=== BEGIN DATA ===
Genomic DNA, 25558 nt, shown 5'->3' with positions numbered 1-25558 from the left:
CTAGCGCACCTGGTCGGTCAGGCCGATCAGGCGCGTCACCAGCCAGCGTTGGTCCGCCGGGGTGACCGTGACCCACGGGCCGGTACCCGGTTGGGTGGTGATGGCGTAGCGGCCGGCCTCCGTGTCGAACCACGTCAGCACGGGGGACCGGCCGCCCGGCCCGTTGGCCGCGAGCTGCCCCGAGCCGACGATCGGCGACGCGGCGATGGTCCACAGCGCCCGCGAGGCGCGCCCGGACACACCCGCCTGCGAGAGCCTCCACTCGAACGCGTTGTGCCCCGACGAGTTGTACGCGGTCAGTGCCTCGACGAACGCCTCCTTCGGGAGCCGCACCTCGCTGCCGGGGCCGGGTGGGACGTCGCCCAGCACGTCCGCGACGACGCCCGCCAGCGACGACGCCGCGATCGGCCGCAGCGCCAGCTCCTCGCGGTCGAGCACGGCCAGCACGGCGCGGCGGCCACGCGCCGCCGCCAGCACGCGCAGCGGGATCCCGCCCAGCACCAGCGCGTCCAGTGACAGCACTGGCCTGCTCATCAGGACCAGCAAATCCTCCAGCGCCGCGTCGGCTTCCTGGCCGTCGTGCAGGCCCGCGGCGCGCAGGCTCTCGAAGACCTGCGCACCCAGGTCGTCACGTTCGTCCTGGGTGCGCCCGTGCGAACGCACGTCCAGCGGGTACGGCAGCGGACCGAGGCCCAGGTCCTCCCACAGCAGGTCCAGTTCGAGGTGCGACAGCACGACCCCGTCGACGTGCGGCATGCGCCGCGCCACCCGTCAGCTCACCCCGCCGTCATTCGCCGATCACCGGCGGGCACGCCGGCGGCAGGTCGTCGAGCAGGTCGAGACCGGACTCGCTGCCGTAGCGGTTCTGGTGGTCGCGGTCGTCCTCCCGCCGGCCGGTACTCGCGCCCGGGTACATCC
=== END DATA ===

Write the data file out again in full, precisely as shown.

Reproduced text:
Genomic DNA, 25558 nt, shown 5'->3' with positions numbered 1-25558 from the left:
CTAGCGCACCTGGTCGGTCAGGCCGATCAGGCGCGTCACCAGCCAGCGTTGGTCCGCCGGGGTGACCGTGACCCACGGGCCGGTACCCGGTTGGGTGGTGATGGCGTAGCGGCCGGCCTCCGTGTCGAACCACGTCAGCACGGGGGACCGGCCGCCCGGCCCGTTGGCCGCGAGCTGCCCCGAGCCGACGATCGGCGACGCGGCGATGGTCCACAGCGCCCGCGAGGCGCGCCCGGACACACCCGCCTGCGAGAGCCTCCACTCGAACGCGTTGTGCCCCGACGAGTTGTACGCGGTCAGTGCCTCGACGAACGCCTCCTTCGGGAGCCGCACCTCGCTGCCGGGGCCGGGTGGGACGTCGCCCAGCACGTCCGCGACGACGCCCGCCAGCGACGACGCCGCGATCGGCCGCAGCGCCAGCTCCTCGCGGTCGAGCACGGCCAGCACGGCGCGGCGGCCACGCGCCGCCGCCAGCACGCGCAGCGGGATCCCGCCCAGCACCAGCGCGTCCAGTGACAGCACTGGCCTGCTCATCAGGACCAGCAAATCCTCCAGCGCCGCGTCGGCTTCCTGGCCGTCGTGCAGGCCCGCGGCGCGCAGGCTCTCGAAGACCTGCGCACCCAGGTCGTCACGTTCGTCCTGGGTGCGCCCGTGCGAACGCACGTCCAGCGGGTACGGCAGCGGACCGAGGCCCAGGTCCTCCCACAGCAGGTCCAGTTCGAGGTGCGACAGCACGACCCCGTCGACGTGCGGCATGCGCCGCGCCACCCGTCAGCTCACCCCGCCGTCATTCGCCGATCACCGGCGGGCACGCCGGCGGCAGGTCGTCGAGCAGGTCGAGACCGGACTCGCTGCCGTAGCGGTTCTGGTGGTCGCGGTCGTCCTCCCGCCGGCCGGTACTCGCGCCCGGGTACATCC